I would not like to see the "pro-life" tag added to this article, as "pro-life" is used as a codeword for "wants to ban abortion," which would not in this case be accurate. However, from the discussion on the April 25 show, Drew clearly favors adoption over abortion. Uucp 03:54, 28 April 2006 (UTC)
Doesn't everyone? I'm sure a very small minority of people are actually for the killing of babies. --Liface 04:49, 28 April 2006 (UTC)
Adam Carolla, for one, often suggested that callers have abortions. So, no, not everyone. Uucp 11:24, 28 April 2006 (UTC)
Nonsense, on the 2001-4-8 (the infamous Morning After pill episode) he clearly says that he pushes adoption rather than abortion. He only advocates abortion for junior college students 202.78.240.7 (talk) 03:51, 27 June 2008 (UTC)
Drew, wisely in my opinion, rarely ever brings up the subject of abortion unless a caller broaches the subject first. In those cases, he rarely makes any effort to encourage or discourage a caller from the decision, except I recall him once warning that women who get abortions sometimes experience significant guilt for years afterwards, and so he recommends for the wellbeing of the caller to consider adoption instead. Ultimately it's down to choice, which would qualify Drew as pro-choice right?
At any rate, he once said on another occasion that an ideal world wouldn't have unwanted pregnancies (duh) and that easily obtained contraceptives combined with a comprehensive effective adoption system that is embraced by everyone is the best way to reduce the number of abortions. Aaronomus (talk) 01:09, 2 September 2008 (UTC)
I don't remember the Aceman often suggesting callers have abortions, he usually went with Drew in either outright adoption, or suggesting his own method of building a catapult and launching the baby into the "good part of town", ie, someplace where a couple/person with a better situation than the caller could give the kid a good chance to grow up in a healthy, nurturing environment. --Lovelinelistener 23:55, 29 June 2006 (UTC)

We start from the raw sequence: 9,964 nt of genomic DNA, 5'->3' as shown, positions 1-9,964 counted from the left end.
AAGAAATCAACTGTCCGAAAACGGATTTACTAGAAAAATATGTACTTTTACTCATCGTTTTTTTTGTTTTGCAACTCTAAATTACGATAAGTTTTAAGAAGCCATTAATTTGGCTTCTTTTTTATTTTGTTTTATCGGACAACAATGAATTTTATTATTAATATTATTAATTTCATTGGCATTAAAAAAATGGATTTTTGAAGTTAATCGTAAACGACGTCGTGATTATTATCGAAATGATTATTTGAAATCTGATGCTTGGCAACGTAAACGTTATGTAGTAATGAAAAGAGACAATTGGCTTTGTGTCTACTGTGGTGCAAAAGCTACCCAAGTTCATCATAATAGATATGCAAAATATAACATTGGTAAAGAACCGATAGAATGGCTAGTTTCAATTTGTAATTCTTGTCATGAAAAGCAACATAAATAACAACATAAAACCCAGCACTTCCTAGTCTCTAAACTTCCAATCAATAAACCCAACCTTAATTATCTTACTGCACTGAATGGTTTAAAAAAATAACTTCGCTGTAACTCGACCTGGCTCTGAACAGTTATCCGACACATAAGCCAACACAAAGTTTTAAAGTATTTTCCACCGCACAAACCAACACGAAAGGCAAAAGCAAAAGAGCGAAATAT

For the record, his support is for Plan B (http://en.wikipedia.org/wiki/Levonorgestrel), not RU-486 (http://en.wikipedia.org/wiki/RU-486), the latter having abortifacient properties the former does not posess.

Right!... Above posters must have missed Drew's frequent Loveline rants advocating Plan B Morning After pill: To quote Drew directly: "I cannot believe anyone could be against it! Plan B is NOT an abortion pill. It PREVENTS fertilization. IT DOES NOT ABORT ANYTHING. Plan B works like a strong dose of birth control pills." Drew rarely mentions RU486 which does abort a ZYGOTE--NOT A PERSON.... When Plan B was under attack by rightwing extremists, Drew asked Adam, "How could they possibly be against Plan B?" and Adam revealed the truth: "Rightwing nutjobs just like to whine about stuff, they don't care about abortion, they just don't want anyone to ever have any sex."

Jewish American Writer tag[edit]

I've never heard Pinsky mention much about his religion, does anyone have a source on this? If not, we may want to remove the tag. Pumpkin Pi 18:49, 6 May 2006 (UTC)

I remember sometimes Adam would kid Drew about being a half-Jew. Also I remember Drew mentioned once on the show that his heritage is part Russian Jewish on his father's side. --Lovelinelistener 23:52, 29 June 2006 (UTC)

That is true, but is that just Adam joking around with his "Asian or Jew" jokes? Also, in Cracked : Putting Broken Lives Together Again when Drew describes his parents, he makes no mention of religion. It seems to me that during discussions of relgion that were slightly more serious, Drew claimed to be an atheist or at least agnostic. Long story short, regardless of his family's religious persuasions, I don't believe that one can consider Drew Jewish, and therefore the tag should be removed.

What say you? Pumpkin Pi 22:15, 29 August 2006 (UTC)

If Drew never explicitly lays claim to being Jewish, himself, then it should be removed. In this transcribed Loveline exchange, Drew appears to agree with Adam that "this religion stuff is just mental illness" but it's ambiguous, he might have been humoring Adam (it wouldn't be the first time) [6]. On the other hand, for a speaking fee between $10,001 and $20,000, Drew can be booked as a "Jewish speaker", but will "not necessarily discuss Jewish issues" [7]. — Coelacan | talk 06:24, 7 October 2006 (UTC)